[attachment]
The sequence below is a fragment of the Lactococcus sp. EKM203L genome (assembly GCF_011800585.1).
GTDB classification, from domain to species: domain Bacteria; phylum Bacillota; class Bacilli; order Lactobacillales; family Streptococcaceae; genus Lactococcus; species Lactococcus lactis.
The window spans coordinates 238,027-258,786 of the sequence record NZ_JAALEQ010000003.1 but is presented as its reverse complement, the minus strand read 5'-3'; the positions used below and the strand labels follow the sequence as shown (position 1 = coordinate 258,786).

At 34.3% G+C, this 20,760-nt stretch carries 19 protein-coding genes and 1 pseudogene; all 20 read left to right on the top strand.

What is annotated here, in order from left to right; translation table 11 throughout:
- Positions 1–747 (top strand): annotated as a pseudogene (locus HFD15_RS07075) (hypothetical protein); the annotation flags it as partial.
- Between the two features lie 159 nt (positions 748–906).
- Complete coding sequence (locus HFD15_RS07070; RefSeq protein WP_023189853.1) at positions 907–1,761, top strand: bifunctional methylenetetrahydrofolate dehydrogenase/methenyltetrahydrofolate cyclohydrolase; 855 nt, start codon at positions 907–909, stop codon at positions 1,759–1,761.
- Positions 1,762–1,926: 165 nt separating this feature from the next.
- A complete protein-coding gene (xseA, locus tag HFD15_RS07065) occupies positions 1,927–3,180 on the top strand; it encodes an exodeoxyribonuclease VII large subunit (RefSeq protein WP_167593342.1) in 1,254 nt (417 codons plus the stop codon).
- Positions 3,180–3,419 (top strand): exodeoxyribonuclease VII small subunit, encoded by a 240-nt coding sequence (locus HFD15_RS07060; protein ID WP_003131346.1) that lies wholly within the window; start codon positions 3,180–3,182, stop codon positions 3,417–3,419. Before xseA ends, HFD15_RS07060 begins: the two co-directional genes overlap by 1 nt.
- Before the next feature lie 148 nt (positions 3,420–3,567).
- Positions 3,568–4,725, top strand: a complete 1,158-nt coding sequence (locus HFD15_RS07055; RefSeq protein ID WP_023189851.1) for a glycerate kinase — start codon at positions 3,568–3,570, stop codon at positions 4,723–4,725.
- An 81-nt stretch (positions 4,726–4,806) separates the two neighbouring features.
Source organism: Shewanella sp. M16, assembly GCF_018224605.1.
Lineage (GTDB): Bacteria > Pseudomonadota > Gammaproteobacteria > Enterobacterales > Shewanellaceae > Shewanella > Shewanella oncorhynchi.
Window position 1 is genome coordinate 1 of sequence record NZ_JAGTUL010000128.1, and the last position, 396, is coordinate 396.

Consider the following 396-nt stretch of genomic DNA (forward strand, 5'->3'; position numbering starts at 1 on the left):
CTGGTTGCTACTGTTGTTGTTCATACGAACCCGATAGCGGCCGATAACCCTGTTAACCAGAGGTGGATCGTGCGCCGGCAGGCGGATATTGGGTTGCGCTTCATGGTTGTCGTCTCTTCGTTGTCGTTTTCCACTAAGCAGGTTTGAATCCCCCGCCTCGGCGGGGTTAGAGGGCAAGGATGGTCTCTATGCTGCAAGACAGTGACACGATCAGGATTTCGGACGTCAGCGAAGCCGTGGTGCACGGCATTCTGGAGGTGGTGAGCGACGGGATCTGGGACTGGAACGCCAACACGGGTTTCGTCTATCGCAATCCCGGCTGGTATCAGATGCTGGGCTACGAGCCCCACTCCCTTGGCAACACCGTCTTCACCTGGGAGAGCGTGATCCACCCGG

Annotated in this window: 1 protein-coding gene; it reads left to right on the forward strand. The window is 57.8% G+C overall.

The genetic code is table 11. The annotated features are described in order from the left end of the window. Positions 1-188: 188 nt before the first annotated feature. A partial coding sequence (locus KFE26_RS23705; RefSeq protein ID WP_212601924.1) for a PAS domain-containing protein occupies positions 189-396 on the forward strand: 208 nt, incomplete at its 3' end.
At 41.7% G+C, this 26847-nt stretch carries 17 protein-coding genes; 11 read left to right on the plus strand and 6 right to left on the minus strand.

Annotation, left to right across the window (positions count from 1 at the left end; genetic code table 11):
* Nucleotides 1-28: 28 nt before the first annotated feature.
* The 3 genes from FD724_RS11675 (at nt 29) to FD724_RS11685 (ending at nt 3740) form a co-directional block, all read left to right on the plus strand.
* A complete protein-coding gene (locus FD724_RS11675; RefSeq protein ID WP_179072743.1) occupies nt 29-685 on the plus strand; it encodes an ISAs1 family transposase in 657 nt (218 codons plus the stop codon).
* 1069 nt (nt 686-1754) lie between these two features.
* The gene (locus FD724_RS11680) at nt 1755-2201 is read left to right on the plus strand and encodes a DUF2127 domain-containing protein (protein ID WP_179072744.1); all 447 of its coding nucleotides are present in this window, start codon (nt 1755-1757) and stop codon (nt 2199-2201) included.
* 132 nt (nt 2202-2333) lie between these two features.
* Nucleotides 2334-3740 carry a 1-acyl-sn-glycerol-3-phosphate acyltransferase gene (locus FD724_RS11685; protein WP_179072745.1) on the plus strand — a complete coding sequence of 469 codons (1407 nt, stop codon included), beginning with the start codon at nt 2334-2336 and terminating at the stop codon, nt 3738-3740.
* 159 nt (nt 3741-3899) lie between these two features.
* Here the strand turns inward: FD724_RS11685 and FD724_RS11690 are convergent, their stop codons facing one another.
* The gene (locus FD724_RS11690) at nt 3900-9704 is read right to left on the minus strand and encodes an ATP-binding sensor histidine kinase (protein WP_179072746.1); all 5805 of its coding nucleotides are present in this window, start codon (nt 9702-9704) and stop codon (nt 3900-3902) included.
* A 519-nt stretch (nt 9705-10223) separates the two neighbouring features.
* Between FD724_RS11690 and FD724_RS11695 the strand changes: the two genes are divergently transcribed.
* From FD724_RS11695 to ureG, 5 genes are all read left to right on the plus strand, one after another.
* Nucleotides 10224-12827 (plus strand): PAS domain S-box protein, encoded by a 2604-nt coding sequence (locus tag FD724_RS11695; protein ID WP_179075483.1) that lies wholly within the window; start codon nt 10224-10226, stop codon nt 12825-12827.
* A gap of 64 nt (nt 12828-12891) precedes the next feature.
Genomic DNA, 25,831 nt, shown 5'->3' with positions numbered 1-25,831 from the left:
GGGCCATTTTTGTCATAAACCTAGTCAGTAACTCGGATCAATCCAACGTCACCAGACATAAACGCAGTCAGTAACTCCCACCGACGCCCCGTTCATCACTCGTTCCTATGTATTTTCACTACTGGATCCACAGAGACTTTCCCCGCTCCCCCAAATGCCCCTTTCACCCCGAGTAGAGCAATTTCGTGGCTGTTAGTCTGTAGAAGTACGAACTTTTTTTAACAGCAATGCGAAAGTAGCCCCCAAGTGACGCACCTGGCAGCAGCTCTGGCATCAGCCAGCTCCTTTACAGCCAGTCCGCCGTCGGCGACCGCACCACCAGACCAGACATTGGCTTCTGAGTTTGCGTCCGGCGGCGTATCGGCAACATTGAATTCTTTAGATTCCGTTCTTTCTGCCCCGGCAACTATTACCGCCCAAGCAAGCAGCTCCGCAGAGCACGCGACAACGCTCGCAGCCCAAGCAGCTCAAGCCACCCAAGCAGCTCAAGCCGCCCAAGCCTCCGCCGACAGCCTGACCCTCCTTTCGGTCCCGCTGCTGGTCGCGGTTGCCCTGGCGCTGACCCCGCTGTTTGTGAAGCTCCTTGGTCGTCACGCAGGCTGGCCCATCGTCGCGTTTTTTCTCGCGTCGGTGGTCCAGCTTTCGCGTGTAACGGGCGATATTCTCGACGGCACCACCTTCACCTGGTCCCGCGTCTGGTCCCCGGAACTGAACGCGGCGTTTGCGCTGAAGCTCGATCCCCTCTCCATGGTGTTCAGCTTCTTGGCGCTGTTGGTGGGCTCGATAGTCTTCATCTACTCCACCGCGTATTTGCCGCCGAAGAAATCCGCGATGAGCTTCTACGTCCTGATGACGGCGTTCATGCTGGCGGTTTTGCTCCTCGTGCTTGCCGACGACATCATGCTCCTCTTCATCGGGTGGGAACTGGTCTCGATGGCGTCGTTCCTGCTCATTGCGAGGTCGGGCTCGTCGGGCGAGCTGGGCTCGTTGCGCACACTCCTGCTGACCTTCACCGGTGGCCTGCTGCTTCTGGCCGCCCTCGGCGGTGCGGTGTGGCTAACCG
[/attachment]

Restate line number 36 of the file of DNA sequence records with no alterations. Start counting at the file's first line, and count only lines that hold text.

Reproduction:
* From FD724_RS11695 to ureG, 5 genes are all read left to right on the plus strand, one after another.